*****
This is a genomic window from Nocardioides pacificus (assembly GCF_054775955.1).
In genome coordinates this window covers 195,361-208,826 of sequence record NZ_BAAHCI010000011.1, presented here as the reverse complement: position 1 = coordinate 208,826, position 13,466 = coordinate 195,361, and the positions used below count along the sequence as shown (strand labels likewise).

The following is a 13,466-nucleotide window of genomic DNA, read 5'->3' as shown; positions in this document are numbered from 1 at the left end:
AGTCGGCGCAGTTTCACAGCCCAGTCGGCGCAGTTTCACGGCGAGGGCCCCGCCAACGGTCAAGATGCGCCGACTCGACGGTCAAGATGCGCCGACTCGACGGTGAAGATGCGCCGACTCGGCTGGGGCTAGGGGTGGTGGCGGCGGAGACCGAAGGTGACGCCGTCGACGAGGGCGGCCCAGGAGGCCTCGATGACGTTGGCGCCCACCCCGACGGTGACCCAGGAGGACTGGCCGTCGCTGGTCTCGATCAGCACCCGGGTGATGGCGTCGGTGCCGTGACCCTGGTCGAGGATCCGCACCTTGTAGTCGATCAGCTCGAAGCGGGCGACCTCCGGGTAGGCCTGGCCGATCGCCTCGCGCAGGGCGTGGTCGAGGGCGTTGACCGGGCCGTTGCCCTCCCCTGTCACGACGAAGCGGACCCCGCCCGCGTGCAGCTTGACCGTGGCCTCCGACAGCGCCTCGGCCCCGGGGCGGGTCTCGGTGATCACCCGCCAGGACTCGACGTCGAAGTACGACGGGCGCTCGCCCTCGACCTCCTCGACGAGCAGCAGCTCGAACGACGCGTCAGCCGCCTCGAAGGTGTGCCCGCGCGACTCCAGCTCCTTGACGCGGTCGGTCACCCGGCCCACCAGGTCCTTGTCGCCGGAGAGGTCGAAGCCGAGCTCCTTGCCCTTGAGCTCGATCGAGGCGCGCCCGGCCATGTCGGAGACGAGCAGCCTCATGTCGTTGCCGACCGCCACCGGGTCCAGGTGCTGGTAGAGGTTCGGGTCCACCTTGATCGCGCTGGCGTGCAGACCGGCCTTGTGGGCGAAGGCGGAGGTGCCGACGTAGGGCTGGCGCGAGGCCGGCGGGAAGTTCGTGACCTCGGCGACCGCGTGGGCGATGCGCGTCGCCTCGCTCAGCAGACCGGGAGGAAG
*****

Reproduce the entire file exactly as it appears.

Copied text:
This is a genomic window from Nocardioides pacificus (assembly GCF_054775955.1).
In genome coordinates this window covers 195,361-208,826 of sequence record NZ_BAAHCI010000011.1, presented here as the reverse complement: position 1 = coordinate 208,826, position 13,466 = coordinate 195,361, and the positions used below count along the sequence as shown (strand labels likewise).

The following is a 13,466-nucleotide window of genomic DNA, read 5'->3' as shown; positions in this document are numbered from 1 at the left end:
AGTCGGCGCAGTTTCACAGCCCAGTCGGCGCAGTTTCACGGCGAGGGCCCCGCCAACGGTCAAGATGCGCCGACTCGACGGTCAAGATGCGCCGACTCGACGGTGAAGATGCGCCGACTCGGCTGGGGCTAGGGGTGGTGGCGGCGGAGACCGAAGGTGACGCCGTCGACGAGGGCGGCCCAGGAGGCCTCGATGACGTTGGCGCCCACCCCGACGGTGACCCAGGAGGACTGGCCGTCGCTGGTCTCGATCAGCACCCGGGTGATGGCGTCGGTGCCGTGACCCTGGTCGAGGATCCGCACCTTGTAGTCGATCAGCTCGAAGCGGGCGACCTCCGGGTAGGCCTGGCCGATCGCCTCGCGCAGGGCGTGGTCGAGGGCGTTGACCGGGCCGTTGCCCTCCCCTGTCACGACGAAGCGGACCCCGCCCGCGTGCAGCTTGACCGTGGCCTCCGACAGCGCCTCGGCCCCGGGGCGGGTCTCGGTGATCACCCGCCAGGACTCGACGTCGAAGTACGACGGGCGCTCGCCCTCGACCTCCTCGACGAGCAGCAGCTCGAACGACGCGTCAGCCGCCTCGAAGGTGTGCCCGCGCGACTCCAGCTCCTTGACGCGGTCGGTCACCCGGCCCACCAGGTCCTTGTCGCCGGAGAGGTCGAAGCCGAGCTCCTTGCCCTTGAGCTCGATCGAGGCGCGCCCGGCCATGTCGGAGACGAGCAGCCTCATGTCGTTGCCGACCGCCACCGGGTCCAGGTGCTGGTAGAGGTTCGGGTCCACCTTGATCGCGCTGGCGTGCAGACCGGCCTTGTGGGCGAAGGCGGAGGTGCCGACGTAGGGCTGGCGCGAGGCCGGCGGGAAGTTCGTGACCTCGGCGACCGCGTGGGCGATGCGCGTCGCCTCGCTCAGCAGACCGGGAGGAAG